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What happened to… the Quebec mosque shooting

A Quebec flag with the word 'Open' written on it is shown in remembrance of six victims of a shooting at mosque during a vigil in Quebec City on Jan. 30, 2017. THE CANADIAN PRESS/Paul Chiasson

On this episode of the Global News podcast What happened to…?, journalist Erica Vella revisits the Quebec City mosque shooting.

Aymen Derbali knew he would be late for evening prayers, but he decided to go anyway.

He left his home in Sainte Foy, Que., on Jan. 29, 2017.

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“I put on my jacket and my shoes. It was very cold. When I went outside I remember it was very cold,” he said.

When he arrived at the Islamic Cultural Centre of Quebec City, he took a spot in the back corner to not disturb others but within minutes, he said he heard a loud noise.

“Just a few moments after finishing the prayer, I heard the firing… Some brothers went to the door to see what happened, and at that moment, I was looking at them — I was behind them — suddenly they were running toward the Mihrab,” he said.

Read more: Quebec City’s memorial to 2017 mosque shooting victims symbolizes defeat of hatred

“I realized in that moment, I realized that it was an attack.”

That night, Derbali was one of the several men who were injured; Derbali said he was shot seven times.

“I was bleeding enormously and I tried to keep my eyes open and to be to remain conscious, but because I was bleeding a lot, it was very difficult. So I closed my eyes and I was hearing a lot of screams, people screaming,” he said.

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Memorial for victims of mosque shooting unveiled in Quebec City – Dec 1, 2020

Six people were killed and 19 seriously injured when a gunman burst into the Islamic Cultural Centre of Quebec City, an attack that stunned the country and was condemned as an act of terrorism.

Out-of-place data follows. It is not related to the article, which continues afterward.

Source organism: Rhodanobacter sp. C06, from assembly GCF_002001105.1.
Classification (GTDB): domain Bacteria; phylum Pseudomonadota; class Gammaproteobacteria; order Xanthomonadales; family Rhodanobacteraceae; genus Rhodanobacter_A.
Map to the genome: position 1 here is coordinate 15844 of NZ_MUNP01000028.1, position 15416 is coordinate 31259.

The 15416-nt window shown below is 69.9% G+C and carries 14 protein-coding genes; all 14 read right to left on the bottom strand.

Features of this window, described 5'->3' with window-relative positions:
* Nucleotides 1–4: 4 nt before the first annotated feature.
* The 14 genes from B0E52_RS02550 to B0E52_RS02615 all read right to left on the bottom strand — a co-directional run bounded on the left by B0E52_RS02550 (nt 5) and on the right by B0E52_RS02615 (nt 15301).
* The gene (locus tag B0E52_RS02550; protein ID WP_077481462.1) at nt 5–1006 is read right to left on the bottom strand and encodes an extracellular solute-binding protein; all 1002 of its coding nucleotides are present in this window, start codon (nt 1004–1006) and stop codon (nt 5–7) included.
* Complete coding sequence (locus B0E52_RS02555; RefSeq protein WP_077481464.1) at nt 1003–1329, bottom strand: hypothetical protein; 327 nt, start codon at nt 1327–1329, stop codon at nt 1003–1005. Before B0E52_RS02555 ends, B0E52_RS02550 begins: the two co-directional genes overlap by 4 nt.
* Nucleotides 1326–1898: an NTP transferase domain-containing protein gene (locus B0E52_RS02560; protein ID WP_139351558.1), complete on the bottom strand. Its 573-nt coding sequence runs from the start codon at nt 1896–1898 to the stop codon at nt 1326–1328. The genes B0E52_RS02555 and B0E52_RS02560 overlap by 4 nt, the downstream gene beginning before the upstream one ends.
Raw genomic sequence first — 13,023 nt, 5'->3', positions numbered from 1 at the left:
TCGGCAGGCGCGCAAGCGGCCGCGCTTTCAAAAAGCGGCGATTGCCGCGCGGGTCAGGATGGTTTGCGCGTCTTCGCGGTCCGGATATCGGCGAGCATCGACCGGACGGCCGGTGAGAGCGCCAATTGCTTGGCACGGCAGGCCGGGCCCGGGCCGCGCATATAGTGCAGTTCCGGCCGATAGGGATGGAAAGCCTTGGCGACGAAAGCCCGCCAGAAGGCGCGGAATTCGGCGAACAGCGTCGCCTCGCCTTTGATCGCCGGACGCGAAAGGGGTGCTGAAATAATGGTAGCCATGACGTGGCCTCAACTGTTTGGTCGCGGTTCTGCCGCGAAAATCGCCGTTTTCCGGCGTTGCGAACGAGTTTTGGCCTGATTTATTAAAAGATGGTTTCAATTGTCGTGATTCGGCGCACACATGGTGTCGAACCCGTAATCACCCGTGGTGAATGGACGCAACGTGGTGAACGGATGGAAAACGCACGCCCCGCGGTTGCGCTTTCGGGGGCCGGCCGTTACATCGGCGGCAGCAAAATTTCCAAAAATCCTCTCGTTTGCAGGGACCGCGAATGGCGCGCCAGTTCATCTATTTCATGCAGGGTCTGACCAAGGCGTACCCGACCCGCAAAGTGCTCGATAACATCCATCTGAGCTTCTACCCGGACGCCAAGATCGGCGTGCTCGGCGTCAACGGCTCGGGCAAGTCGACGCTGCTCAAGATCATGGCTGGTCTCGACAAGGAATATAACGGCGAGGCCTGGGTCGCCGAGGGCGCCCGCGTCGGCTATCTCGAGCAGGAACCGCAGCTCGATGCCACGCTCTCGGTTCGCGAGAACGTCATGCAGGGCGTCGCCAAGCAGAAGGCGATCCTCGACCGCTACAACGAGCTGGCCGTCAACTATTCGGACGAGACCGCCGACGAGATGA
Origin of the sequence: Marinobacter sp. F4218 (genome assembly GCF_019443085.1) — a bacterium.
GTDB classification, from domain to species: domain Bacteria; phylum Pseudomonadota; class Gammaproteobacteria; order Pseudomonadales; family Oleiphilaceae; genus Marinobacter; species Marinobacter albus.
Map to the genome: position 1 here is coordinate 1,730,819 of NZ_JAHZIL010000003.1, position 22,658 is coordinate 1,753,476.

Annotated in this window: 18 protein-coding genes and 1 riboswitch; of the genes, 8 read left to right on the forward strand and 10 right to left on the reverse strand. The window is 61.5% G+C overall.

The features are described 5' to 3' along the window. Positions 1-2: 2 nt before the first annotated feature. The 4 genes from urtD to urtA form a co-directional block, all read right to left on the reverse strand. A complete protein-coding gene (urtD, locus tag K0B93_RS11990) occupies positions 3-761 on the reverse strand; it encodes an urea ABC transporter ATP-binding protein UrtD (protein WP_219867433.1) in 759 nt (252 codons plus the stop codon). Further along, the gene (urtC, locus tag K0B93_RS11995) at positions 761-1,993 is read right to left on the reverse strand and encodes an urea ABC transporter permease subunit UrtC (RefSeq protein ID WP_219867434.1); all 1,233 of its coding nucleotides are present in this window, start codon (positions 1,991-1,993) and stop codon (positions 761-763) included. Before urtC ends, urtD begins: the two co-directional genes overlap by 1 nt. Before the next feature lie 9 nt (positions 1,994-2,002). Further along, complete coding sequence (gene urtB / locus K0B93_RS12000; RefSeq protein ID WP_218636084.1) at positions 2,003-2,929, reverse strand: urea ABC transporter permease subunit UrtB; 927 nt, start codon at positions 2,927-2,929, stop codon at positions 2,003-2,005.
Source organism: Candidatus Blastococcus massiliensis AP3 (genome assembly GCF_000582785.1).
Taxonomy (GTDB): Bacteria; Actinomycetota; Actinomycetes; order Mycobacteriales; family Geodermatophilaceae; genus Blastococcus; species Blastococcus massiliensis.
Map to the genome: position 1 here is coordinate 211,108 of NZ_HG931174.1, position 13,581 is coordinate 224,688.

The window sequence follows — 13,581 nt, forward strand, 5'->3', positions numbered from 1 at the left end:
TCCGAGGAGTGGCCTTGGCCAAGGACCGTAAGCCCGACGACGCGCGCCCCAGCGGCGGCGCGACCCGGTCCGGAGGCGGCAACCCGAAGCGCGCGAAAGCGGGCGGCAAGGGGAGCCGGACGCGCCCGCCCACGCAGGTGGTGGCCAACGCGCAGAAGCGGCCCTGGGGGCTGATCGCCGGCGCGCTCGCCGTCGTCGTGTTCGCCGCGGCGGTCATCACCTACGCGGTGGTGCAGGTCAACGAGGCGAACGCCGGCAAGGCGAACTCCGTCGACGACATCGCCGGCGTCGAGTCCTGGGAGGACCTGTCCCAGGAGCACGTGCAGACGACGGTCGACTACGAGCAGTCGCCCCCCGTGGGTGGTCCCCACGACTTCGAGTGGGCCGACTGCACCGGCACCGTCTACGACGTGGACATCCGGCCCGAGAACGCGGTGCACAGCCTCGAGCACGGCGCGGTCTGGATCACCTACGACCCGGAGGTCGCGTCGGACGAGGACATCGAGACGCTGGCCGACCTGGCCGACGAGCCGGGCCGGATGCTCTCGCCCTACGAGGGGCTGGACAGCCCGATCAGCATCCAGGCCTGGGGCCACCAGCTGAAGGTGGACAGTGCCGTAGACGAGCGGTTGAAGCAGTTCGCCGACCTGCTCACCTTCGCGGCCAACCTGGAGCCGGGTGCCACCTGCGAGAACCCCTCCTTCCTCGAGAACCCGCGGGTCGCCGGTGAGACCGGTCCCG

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Read more: Quebec City mosque shooter’s 40-year sentence unconstitutional, province’s top court rules

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Mosque gunman’s sentence reduced, court rules it unconstitutional – Nov 26, 2020

In the months following the shooting, Canadian Muslims voiced fear around discrimination.

“Many of us would be standing in and in the mosque to pray and there is this sense, should I be looking over my shoulder? Is someone going to send her into the mosque with guns? You know, am I safe here? Where are the exits? I often look at where are the exits? Where would I hide?” said human rights advocate Amira Elghawaby.

After the shooting, a heated debate erupted in Canada over the concept of Islamophobia.

Read more: National day of remembrance set for anniversary of Quebec City mosque shooting

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A Liberal private member’s motion on the issue that had received little earlier attention was suddenly thrust into the spotlight and taken up by the Liberal government.

The motion, known as M-103, had several elements in it picked apart by critics, but most opposition centred on the inclusion of the word “Islamophobia” itself, and the language that ought to be condemned along with all forms of systemic racism and religious discrimination.

“The reality is, is that that word, Islamophobia, was being weaponized against us, used it as a lightning rod and until now, we continue to feel the ramifications of that,” Elghawaby said.

On this episode of Global News’ What happened to…? Erica Vella speaks with Aymen Derbali about that night. She also looks at what happened to the man who was responsible for this tragedy and finds out if Islamophobia played a role in the tragedy.

– With files from The Canadian Press.

Contact:

Email: erica.vella@globalnews.ca

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